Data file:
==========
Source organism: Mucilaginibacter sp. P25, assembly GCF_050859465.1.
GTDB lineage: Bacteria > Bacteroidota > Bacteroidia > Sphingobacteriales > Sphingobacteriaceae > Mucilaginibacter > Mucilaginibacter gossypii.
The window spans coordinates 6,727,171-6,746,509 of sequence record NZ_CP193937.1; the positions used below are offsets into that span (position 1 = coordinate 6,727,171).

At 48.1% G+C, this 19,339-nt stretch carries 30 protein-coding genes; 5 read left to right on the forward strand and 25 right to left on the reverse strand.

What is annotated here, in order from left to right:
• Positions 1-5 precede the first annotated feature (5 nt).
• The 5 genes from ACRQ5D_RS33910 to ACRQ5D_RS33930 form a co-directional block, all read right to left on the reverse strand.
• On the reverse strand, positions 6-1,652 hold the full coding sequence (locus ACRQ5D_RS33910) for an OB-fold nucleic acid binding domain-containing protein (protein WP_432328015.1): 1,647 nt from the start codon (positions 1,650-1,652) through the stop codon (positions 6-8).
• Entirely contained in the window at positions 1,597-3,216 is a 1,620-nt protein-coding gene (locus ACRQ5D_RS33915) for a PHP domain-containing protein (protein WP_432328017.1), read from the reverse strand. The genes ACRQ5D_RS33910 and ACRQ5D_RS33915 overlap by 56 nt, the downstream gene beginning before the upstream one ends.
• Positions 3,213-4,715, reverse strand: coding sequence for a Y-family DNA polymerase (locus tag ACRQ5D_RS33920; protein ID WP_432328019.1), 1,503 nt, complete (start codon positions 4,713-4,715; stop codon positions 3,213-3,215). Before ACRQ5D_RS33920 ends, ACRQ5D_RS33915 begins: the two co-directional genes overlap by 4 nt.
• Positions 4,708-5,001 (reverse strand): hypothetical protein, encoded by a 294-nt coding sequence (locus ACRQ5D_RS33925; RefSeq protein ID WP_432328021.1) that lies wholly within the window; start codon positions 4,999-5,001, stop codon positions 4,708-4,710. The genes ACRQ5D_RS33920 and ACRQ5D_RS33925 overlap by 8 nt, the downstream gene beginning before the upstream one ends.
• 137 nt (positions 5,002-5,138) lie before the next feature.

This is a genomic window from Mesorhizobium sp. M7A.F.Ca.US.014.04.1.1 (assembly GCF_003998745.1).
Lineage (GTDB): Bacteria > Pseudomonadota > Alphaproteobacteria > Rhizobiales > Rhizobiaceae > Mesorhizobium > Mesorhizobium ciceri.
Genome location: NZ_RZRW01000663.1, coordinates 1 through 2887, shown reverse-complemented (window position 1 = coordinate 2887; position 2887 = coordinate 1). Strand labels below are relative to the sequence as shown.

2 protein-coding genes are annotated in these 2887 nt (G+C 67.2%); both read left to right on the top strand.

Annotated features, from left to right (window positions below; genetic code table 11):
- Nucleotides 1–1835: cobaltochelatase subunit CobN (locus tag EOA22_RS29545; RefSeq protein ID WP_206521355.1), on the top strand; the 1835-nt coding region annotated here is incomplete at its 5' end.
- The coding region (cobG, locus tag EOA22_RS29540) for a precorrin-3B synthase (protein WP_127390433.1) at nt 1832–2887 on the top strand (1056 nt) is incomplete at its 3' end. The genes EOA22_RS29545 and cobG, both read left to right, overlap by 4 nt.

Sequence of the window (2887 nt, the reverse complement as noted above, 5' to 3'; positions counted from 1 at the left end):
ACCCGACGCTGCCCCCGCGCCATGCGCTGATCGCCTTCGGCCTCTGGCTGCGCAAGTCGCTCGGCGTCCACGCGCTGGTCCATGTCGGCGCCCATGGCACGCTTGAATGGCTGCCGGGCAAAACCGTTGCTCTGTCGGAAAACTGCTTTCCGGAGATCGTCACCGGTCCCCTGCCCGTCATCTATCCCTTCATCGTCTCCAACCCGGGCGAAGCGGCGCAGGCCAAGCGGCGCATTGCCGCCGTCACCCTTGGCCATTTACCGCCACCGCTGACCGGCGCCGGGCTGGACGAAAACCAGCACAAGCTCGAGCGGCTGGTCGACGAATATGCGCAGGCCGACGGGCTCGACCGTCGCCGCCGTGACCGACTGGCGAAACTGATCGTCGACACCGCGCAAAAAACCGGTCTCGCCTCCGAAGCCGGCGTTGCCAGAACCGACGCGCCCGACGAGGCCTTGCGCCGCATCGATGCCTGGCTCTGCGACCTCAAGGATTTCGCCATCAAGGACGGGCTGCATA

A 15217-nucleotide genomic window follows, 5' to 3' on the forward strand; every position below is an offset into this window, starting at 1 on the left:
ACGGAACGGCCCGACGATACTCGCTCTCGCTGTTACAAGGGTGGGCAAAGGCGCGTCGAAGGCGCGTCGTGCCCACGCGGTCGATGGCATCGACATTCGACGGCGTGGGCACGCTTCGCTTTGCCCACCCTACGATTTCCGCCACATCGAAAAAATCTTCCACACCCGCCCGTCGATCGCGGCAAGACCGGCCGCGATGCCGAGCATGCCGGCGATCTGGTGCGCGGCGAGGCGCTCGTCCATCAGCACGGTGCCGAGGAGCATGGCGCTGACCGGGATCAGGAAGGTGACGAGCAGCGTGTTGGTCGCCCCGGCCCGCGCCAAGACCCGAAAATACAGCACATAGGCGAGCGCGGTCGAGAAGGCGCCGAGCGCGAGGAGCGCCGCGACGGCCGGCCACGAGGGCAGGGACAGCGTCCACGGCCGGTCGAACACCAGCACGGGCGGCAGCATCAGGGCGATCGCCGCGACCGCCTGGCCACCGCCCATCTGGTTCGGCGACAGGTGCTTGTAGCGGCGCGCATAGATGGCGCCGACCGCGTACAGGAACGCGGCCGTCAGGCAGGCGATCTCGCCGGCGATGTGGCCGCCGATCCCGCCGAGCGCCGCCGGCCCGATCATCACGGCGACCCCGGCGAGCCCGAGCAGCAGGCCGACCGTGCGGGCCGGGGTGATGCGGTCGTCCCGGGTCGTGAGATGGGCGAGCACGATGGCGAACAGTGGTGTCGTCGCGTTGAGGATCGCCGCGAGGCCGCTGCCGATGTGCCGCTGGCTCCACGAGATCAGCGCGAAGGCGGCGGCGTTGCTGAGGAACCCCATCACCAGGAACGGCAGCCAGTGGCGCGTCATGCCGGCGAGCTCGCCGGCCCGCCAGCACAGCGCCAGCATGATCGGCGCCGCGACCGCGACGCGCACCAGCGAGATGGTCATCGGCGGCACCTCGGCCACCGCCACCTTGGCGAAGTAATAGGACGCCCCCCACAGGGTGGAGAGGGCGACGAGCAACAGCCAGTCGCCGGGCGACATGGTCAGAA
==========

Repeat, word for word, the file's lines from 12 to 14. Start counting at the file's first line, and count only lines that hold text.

• 137 nt (positions 5,002-5,138) lie before the next feature.

This is a genomic window from Mesorhizobium sp. M7A.F.Ca.US.014.04.1.1 (assembly GCF_003998745.1).
Lineage (GTDB): Bacteria > Pseudomonadota > Alphaproteobacteria > Rhizobiales > Rhizobiaceae > Mesorhizobium > Mesorhizobium ciceri.